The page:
Would a fluid filled "pilot cocoon", in which the pressure both external to the pilot, and within the pilot's own body, are equalized, and optimized, be more effective in combatting high-G stresses?



posted on Jul, 27 2014 @ 12:41 PM
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Plasma has an interesting side effect on aircraft. If it comes into contact with the skin, without being under very precise control, it turns everything into very very small pieces of confetti, that would fit into a single garbage bag. Makes recovery of the wreckage easier though.



posted on Jul, 27 2014 @ 02:19 PM
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a reply to: Zaphod58

I'd think it would make recovery harder. I mean, think of all that confetti cut loose at umpteen thousand feet being dispersed by prevailing winds on the way down. It would take the entire NYC post-New Year's Eve cleanup crew to get it done over a reasonable period.

edit on 27-7-2014 by Cohen the Barbarian because: (no reason given)



posted on Jul, 27 2014 @ 02:21 PM
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a reply to: Cohen the Barbarian

Oh, the actual finding would be a lot harder, because it's much smaller pieces. The actual cleanup and removal once you found it though, would be much simpler.



posted on Jul, 27 2014 @ 02:26 PM
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a reply to: Bhadhidar




As I understand it, however, the danger imposed by High G-forces is that they tend to cause the pilots to black-out due to oxygen starvation when the G-force incurred exceed the body's ability to pump oxygenated blood to the brain. Inflatable bladders, and muscle-constriction techniques have been used to counter the effects of high-G 's in the past.


This is just a theory I heard and when I heard it the application was for hyper speed trains. To reduce the g-force that passengers might experience during super sonic travel.

I couldn't find the old picture which explained it much better. But this one below will work for a simple demonstration of the possible technique.

As the vehicle accelerates the seat mounted on a gyroscopic frame will tilt it's axis counteracting some of the g-force. During prolonged g-forces the seat tilts backward or forward depending on the direction needed. Placing the passengers head in the correct position for the flow of blood to the brain.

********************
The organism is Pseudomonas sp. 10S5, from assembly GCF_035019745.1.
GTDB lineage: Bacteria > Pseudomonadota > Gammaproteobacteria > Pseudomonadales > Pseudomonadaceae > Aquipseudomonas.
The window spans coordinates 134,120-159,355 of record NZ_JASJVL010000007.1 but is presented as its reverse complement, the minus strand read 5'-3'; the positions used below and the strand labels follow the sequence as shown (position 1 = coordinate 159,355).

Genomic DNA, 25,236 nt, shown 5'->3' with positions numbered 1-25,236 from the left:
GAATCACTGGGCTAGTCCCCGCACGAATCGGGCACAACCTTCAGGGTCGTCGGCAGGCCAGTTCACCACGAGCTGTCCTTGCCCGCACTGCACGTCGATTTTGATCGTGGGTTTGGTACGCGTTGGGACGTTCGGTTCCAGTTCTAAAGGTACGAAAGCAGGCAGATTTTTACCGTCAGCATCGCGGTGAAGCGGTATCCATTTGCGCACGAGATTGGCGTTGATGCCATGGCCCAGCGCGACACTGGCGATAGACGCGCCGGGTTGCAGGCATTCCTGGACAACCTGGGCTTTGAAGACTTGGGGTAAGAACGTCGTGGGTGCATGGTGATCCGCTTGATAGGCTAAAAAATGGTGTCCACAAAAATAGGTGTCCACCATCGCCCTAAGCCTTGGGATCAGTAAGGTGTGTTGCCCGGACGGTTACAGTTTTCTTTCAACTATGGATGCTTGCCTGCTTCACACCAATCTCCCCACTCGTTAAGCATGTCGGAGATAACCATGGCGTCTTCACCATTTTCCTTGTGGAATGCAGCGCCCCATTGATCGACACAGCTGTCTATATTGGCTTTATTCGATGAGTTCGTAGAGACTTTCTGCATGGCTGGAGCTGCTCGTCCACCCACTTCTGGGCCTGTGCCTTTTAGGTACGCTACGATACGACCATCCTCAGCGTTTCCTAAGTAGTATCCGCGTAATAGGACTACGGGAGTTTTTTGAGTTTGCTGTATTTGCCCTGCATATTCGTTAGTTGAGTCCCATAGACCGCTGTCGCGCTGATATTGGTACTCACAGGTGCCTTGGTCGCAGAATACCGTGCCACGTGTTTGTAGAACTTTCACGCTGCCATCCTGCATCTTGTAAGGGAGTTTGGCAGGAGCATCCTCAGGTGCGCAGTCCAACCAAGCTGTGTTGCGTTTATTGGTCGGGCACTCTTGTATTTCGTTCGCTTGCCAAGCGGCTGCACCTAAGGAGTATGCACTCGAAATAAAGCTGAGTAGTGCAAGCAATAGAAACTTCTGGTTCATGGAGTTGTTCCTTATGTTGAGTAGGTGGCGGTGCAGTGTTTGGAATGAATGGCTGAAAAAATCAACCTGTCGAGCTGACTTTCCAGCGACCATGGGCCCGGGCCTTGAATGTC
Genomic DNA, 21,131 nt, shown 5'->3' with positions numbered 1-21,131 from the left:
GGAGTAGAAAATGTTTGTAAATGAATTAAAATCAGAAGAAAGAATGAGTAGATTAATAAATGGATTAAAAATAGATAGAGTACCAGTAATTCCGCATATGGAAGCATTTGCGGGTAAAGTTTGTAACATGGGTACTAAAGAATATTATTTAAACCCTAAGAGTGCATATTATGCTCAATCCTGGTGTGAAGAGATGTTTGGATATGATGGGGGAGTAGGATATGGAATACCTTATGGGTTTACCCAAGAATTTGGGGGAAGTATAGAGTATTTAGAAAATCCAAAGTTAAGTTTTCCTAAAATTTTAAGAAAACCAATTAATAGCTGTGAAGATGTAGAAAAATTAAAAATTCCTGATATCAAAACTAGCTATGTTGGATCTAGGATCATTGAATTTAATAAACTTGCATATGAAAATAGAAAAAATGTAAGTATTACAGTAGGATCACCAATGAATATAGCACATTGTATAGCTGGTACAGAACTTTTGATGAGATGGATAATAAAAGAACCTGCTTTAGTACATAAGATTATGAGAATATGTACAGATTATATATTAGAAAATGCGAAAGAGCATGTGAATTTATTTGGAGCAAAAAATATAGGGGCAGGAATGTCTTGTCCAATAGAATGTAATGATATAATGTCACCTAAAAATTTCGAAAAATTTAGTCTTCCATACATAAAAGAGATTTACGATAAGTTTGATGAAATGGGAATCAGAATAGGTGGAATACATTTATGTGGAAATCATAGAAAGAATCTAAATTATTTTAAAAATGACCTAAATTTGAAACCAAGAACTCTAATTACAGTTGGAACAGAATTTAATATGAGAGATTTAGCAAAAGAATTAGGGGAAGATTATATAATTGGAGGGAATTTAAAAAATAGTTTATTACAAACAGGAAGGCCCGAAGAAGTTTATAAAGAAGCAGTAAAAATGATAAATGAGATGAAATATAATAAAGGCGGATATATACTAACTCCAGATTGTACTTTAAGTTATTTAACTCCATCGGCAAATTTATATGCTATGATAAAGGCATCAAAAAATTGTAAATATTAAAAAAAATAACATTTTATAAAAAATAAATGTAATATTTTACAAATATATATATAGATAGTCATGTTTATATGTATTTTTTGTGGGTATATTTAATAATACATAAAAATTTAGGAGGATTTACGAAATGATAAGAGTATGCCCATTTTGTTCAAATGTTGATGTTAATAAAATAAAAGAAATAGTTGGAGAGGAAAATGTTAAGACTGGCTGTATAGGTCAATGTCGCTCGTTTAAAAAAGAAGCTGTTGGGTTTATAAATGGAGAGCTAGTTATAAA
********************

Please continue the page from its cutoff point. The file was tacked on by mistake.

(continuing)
If the vehicle needs to make a sudden change of direction or deceleration the gyroscopic frame would allow the passenger to rotate 360* or perhaps even more if needed. This would theoretically reduce the g-forces that hyper speed passengers might experience.



edit on 27-7-2014 by MagicWand67 because: (no reason given)


EDIT:

This video game SEGA R360 is a good demonstration of the concept.

Imagine a seat like this to counter act the g-forces.


edit on 27-7-2014 by MagicWand67 because: (no reason given)



posted on Jul, 29 2014 @ 01:44 PM
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originally posted by: Bhadhidar
If you could somehow Ionize the air just ahead of an aircraft's leading edge, turning into an electrically charged plasma, and then actively "guide" that plasmatic air over the surface of the craft, in fashion similar to the way a linear induction motor "guides" a Mag-Lev train car over a track, would be able to significantly reduce the drag generated by a high speed aircraft?


Yes. This science is in white world (applications are not revealed), though not using LED's, but dielectric barrier discharge plasma generators. They apply an asymmetrical high-voltage AC signal which can yield net momentum transfer to the air---get a charge separation and then attract or repel the air appropriately. The idea is that you can "move" the air past without using friction (viscocity drag) or pressure and that could have positive effects on aerodynamic performance.

Haven't seen results on very fast flows, still open experiments are much lower velocity. There are also potential effects on reducing radar return as well, but all of that would not be revealed in the open.

There are unconfirmed rumors that early stealth platforms used some nasty radioactivity in the paint to make the charged air (whether just stealth or aerodynamics isn't clear), and there was an open patent from decades back about that. Presumably not used any more as it makes the operations a real mess.

Interaction between composite surfaces and plasma (may be unpleasant) aren't discussed openly either. Maybe it's a "turn this on only in a real war" system?

I also imagine that there are significant stability & control challenges as plasma & fluid dynamics can be very complex and chaotic. May not be a smooth ride.


edit on 29-7-2014 by mbkennel because: (no reason given)

edit on 29-7-2014 by mbkennel because: (no reason given)

edit on 29-7-2014 by mbkennel because: (no reason given)



posted on Jul, 30 2014 @ 02:05 AM
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a reply to: mbkennel

That's something that I've been wondering a lot about lately. If it's radioactive enough to start ionizing the air then jeeeeeeez that is one radioactive plane. And now you've got to fly a lead box around too!



posted on Jul, 30 2014 @ 08:17 AM
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a reply to: framedragged

Not at all. It used alpha particles which can be blocked by paper.



posted on Jul, 30 2014 @ 03:19 PM
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a reply to: Zaphod58

I'm still thinking about all the beta emitter reports I've seen. But even if it was all alphas, I wouldnt want to breathe anywhere near the plane lol.